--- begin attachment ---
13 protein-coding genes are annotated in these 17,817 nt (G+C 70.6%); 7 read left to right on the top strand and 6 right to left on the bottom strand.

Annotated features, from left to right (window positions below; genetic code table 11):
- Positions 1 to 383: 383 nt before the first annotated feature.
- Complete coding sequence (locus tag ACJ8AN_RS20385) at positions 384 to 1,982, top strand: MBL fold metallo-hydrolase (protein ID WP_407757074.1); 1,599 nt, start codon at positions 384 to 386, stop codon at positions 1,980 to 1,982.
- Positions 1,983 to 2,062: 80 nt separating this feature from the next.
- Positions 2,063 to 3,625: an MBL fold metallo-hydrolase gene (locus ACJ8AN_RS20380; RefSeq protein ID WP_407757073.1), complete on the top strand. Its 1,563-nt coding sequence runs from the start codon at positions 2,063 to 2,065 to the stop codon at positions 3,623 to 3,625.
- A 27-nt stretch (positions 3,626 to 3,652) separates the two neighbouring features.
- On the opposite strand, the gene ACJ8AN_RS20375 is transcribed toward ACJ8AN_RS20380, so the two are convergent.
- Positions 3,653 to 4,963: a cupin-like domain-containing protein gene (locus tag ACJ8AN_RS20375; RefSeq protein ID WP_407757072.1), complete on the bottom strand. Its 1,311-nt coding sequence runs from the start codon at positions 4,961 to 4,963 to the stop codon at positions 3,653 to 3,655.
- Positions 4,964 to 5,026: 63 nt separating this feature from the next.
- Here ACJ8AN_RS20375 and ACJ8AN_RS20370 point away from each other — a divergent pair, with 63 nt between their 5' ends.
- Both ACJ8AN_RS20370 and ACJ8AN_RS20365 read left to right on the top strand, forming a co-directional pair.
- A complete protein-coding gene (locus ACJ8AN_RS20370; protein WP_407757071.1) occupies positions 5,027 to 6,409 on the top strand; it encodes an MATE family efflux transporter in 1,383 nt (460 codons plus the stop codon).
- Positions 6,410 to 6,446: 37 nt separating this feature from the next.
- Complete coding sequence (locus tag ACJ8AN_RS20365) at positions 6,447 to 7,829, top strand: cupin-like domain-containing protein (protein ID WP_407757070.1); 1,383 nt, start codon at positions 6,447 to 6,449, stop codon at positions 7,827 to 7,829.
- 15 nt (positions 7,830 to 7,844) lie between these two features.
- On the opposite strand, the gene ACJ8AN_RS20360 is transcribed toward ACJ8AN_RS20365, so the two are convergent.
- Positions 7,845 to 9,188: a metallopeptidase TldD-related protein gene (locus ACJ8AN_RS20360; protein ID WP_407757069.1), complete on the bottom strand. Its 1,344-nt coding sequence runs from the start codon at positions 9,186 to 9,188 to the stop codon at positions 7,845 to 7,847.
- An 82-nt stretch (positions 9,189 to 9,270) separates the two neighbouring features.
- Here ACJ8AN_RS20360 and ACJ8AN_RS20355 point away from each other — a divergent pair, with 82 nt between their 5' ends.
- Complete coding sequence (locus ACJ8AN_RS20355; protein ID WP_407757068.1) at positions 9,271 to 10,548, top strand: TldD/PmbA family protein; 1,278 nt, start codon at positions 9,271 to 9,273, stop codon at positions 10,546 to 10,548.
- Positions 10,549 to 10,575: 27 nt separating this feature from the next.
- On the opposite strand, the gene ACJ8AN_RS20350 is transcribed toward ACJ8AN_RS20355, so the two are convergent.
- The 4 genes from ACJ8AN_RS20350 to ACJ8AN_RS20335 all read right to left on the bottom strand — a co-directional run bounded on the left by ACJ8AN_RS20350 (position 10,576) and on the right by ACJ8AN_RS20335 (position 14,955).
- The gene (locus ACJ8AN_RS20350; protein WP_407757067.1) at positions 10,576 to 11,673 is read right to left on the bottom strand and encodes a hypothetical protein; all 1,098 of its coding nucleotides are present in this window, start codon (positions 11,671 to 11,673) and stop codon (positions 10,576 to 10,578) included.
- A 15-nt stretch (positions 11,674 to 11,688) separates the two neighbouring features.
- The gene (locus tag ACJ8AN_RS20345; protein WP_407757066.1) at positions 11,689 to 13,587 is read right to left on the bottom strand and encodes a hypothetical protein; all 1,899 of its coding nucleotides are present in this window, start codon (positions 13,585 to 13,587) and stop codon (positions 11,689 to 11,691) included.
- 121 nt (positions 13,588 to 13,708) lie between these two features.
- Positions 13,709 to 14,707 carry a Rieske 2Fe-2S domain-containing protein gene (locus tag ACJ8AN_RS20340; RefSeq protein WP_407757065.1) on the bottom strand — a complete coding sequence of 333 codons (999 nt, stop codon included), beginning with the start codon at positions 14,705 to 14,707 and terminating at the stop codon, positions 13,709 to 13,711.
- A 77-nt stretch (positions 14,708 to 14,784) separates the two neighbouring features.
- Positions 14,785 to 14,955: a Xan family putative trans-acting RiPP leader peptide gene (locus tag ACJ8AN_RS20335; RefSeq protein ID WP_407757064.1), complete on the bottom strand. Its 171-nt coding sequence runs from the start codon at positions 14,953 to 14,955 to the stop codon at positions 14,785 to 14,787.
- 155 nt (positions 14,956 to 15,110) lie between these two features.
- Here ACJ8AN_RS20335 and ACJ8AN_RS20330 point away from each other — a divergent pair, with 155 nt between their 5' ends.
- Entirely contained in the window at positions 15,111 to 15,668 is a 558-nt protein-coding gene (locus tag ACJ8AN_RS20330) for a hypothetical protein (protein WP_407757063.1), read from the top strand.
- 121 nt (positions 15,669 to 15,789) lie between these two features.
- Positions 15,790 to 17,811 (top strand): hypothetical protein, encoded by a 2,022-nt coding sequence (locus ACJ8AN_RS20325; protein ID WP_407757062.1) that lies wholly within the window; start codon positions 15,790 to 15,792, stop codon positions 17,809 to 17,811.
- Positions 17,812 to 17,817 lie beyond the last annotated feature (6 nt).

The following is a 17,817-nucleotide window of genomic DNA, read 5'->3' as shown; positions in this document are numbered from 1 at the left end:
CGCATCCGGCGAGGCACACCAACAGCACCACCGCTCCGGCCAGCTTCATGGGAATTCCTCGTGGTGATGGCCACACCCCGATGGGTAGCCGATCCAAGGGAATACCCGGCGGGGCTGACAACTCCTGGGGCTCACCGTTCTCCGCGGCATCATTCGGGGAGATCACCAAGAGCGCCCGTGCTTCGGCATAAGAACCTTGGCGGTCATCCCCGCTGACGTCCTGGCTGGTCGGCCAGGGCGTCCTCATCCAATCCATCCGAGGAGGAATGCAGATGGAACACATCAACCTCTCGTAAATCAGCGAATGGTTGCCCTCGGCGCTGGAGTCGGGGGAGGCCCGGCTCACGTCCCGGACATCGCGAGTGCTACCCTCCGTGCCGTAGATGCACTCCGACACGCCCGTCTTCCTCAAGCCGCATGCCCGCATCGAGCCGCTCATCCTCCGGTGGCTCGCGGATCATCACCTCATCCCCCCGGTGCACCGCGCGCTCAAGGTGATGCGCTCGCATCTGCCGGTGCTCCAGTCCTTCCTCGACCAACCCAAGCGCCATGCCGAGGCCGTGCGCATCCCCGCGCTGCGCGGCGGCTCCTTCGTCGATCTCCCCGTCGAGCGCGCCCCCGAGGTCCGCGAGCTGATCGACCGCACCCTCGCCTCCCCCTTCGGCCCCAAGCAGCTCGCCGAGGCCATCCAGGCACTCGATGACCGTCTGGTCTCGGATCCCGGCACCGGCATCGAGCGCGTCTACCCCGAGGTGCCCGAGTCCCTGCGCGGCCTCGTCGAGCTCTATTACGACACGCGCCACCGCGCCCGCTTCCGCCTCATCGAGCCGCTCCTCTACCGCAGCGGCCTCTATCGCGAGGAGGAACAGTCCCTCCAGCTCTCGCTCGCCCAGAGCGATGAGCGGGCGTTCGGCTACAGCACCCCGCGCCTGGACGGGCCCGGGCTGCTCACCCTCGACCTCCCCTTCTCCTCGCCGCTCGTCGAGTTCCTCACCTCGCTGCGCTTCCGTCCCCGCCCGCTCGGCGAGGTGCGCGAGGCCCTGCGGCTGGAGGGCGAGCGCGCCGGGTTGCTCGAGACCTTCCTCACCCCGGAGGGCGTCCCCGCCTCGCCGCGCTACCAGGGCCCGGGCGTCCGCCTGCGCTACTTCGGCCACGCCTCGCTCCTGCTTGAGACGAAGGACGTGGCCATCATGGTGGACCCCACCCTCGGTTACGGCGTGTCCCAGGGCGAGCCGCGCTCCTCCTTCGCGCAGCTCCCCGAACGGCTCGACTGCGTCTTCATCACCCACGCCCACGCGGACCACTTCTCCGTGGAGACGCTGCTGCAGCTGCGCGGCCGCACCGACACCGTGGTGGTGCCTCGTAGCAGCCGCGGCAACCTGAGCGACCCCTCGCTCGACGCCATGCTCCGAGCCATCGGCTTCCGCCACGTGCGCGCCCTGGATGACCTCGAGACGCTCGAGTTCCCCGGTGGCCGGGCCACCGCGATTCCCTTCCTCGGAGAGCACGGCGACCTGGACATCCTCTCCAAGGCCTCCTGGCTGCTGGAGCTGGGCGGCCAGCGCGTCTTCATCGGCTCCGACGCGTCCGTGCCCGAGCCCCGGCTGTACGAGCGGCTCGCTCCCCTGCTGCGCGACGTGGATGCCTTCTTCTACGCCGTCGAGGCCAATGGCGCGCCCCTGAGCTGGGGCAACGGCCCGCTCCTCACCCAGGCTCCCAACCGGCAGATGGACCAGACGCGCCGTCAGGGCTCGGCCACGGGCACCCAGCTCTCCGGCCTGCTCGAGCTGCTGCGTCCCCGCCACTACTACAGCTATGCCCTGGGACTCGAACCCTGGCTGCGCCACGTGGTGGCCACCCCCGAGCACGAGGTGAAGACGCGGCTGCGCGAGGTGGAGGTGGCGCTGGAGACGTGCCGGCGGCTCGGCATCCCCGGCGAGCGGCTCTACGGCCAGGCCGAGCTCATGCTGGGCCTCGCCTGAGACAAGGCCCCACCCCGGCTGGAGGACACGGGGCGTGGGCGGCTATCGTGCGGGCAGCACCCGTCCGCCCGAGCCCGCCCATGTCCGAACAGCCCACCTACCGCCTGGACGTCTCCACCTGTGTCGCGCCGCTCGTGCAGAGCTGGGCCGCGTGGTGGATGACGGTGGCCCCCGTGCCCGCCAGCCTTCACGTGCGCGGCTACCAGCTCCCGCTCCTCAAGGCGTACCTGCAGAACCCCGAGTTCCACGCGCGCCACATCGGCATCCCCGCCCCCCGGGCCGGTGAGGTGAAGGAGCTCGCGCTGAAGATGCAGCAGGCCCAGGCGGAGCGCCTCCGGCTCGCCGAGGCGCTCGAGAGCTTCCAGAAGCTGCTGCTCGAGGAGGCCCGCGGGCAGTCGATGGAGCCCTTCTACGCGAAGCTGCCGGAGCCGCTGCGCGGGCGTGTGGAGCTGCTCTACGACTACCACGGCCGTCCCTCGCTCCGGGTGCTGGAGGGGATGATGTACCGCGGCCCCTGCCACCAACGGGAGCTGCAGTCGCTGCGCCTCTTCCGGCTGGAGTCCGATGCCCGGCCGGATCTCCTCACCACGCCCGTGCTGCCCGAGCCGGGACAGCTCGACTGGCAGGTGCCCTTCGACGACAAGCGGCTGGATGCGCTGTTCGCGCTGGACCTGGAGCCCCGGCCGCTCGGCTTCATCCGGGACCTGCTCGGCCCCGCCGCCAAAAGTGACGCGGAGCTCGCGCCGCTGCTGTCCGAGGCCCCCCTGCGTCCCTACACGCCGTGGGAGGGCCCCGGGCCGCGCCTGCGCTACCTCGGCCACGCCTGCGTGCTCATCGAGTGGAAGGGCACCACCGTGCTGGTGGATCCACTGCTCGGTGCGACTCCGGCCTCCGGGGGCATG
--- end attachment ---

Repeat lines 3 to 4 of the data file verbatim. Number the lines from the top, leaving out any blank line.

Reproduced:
- Positions 1 to 383: 383 nt before the first annotated feature.
- Complete coding sequence (locus tag ACJ8AN_RS20385) at positions 384 to 1,982, top strand: MBL fold metallo-hydrolase (protein ID WP_407757074.1); 1,599 nt, start codon at positions 384 to 386, stop codon at positions 1,980 to 1,982.